Posts Tagged ‘uwsgi’

uwsgi version 1.2.3, Debian, and Pyramid

Saturday, February 23rd, 2013

First, we need to install uwsgi:

apt-get update
apt-get install uwsgi uwsgi-plugin-python

Then we need to create a .ini file that goes into /etc/uwsgi/apps-available:

uid = username
gid = username
workers = 4
buffer-size = 25000
chmod-socket = 666
single-interpreter = true
master = true
socket = /tmp/project.sock
plugin = python
pythonpath = /var/www/virtualenv/bin
paste = config:/var/www/virtualenv/project/production.ini
home = /var/www/virtualenv

Then create the symlink:

ln -s /etc/uwsgi/apps-available/project.ini /etc/uwsgi/apps-enabled/project.ini

Then restart uwsgi:

/etc/init.d/uwsgi restart

If it doesn’t work, a few things might need to be checked. First, you need to make sure your virtualenv is using Python 2.7.

If you still need to debug, you can do

uwsgi --ini /etc/uwsgi/apps-enabled/project.ini

which will give you some output at which point you should be able to determine the issue.

For Nginx, the config on your site should contain something like the following:

    location / {
        uwsgi_pass  unix:/tmp/project.sock;
        include     uwsgi_params;

and /etc/nginx/uwsgi_params should contain

uwsgi_param  QUERY_STRING       $query_string;
uwsgi_param  REQUEST_METHOD     $request_method;
uwsgi_param  CONTENT_TYPE       $content_type;
uwsgi_param  CONTENT_LENGTH     $content_length;

uwsgi_param  REQUEST_URI        $request_uri;
uwsgi_param  PATH_INFO		$document_uri;
uwsgi_param  DOCUMENT_ROOT      $document_root;
uwsgi_param  SERVER_PROTOCOL    $server_protocol;

uwsgi_param  REMOTE_ADDR        $remote_addr;
uwsgi_param  REMOTE_PORT        $remote_port;
uwsgi_param  SERVER_PORT        $server_port;
uwsgi_param  SERVER_NAME        $server_name;

uwsgi_param  SCRIPT_NAME	'';

Pylons and Facebook Application Layout

Sunday, May 30th, 2010

While I spent quite a bit of time deciphering the Graph API documentation and the OAuth guides that Facebook puts forth and submitted three documentation fixes for examples that call non-existent parameters and consequently don’t work, I came to the realization that my original layout really only works if you use a single Pylons instance per Facebook application. Since we’re focused on Don’t Repeat Yourself (DRY) Principles, some thought needs to go into things.

First, our platform needs to be designed. For this set of projects we’re going to use Nginx with uwsgi. Since we’re serving static content, we’re going to set up our directories on Nginx to allow that content to be served outside our Pylons virtual environment. Tony Landis was one of the first to provide an implementation guide for uwsgi with Nginx for Pylons which provided some of the information needed to get things working.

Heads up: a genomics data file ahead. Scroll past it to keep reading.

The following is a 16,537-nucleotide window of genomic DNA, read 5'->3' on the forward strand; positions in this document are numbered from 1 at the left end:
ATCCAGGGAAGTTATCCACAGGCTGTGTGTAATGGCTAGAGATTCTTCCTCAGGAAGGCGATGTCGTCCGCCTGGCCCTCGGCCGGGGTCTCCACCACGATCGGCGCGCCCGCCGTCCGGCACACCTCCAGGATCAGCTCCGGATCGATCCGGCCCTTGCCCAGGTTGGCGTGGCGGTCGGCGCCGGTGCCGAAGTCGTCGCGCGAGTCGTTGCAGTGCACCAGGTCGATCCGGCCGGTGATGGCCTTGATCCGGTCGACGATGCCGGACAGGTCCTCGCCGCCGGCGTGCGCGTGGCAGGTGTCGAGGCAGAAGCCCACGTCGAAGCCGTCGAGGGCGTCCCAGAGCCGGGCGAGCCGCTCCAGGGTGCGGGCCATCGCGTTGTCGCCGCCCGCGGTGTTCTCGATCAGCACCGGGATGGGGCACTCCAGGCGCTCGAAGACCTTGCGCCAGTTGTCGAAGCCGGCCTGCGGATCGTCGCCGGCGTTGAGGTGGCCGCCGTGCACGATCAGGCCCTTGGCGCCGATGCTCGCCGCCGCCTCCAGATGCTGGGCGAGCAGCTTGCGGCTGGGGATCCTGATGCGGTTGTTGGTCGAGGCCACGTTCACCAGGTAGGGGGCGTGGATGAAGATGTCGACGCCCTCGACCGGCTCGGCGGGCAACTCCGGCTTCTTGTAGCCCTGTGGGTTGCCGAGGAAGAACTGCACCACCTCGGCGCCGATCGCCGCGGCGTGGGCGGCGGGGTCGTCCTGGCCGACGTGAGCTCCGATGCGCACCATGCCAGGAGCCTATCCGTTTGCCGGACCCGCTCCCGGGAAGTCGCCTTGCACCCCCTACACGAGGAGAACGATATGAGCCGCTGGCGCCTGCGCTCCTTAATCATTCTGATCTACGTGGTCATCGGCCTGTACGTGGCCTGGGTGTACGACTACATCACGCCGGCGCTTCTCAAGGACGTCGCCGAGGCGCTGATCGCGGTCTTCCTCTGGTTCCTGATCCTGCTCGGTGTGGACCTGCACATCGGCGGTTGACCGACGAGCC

Our theoretical layout looks like the following:

  |--- /static
  |--- /fb
  |--- /fbappone
  |--- /fbapptwo

Later we’ll add a CDN that does origin pulls from /webroot/static. This application would have worked wonderfully with Varnish and ESI if the ESI could be compressed, but, setting up Nginx -> Varnish -> Nginx -> uwsgi seemed somewhat inefficient just to add compression. The Facebook application we’ve developed is an IFrame canvas which took roughly fifteen hours to debug after the original concept was decided. The majority of that time was spent dealing with the IFrame canvas issues. FBML was much easier to get working properly.

What we end up with is a url structure like:
     /static/ (xd_receiver.html, jquery support modules, CSS files)
     /fb/ (Generic facebook files, support, tos, help)

As a result of this structure, we don’t need to manipulate config/ as the default’s set by Pylons map things the way we want. In the /static/ directory, we can put our CSS, js and static media files. Remember to minify the CSS and js files and combine them if possible.

Our nginx config looks like:

server {
    access_log /var/log/nginx/;

    location ~* (css|js|png|jpe?g|gif|ico|swf|flv)$ {
        expires max;

    gzip on;
    gzip_min_length 500;
    gzip_types text/plain application/xml text/html text/javascript;
    gzip_disable "MSIE [1-6]\.";

    location ^~ /static/ {
    	alias   /var/www/;
    location ^~ /fb/ {
    	alias   /var/www/;
    location / {
        uwsgi_pass  unix:/tmp/uwsgi.sock;
        include     uwsgi_params;

We could modify the nginx config to pull / from the static page, but, we’re actually capturing that with a root controller that knows what applications reside below it as a directory of sorts.

We used Debian which doesn’t support uwsgi yet. A brief set of instructions follows which should work on any Debian based distribution as well:

apt-get install libxml2-dev dpkg-dev debhelper
cd /usr/src
apt-get source nginx
tar xzf uwsgi-
cd nginx
vi debian/rules
  add:  --add-module=/usr/src/uwsgi- \
dpkg -i ../nginx_0.7.65-5_i386.deb
mkdir /usr/local/nginx/
cp /usr/src/uwsgi- /etc/nginx

/etc/nginx/uwsgi_params, add:

uwsgi_param  SCRIPT_NAME        /;

Note: I had problems with and paster enabled wsgi applications which caused issues with Pylons.

Our uwsgi command line for development:

/usr/src/uwsgi- -s /tmp/uwsgi.sock -C -iH /var/www/facebook/ --paste config:/var/www/facebook/fpapp/development.ini

One of the things that made Facebook integration difficult was somewhat incomplete documentation or even incorrect documentation on Facebook’s site. While the Graph API is new, it is quite a bit more powerful. While they do have official support, I think I’ll use velruse for OAuth integration next time and use the Python-SDK for the Graph API integration. See my previous post on using Pylons for a Facebook Application for a little more detailed information on how to get the application working.

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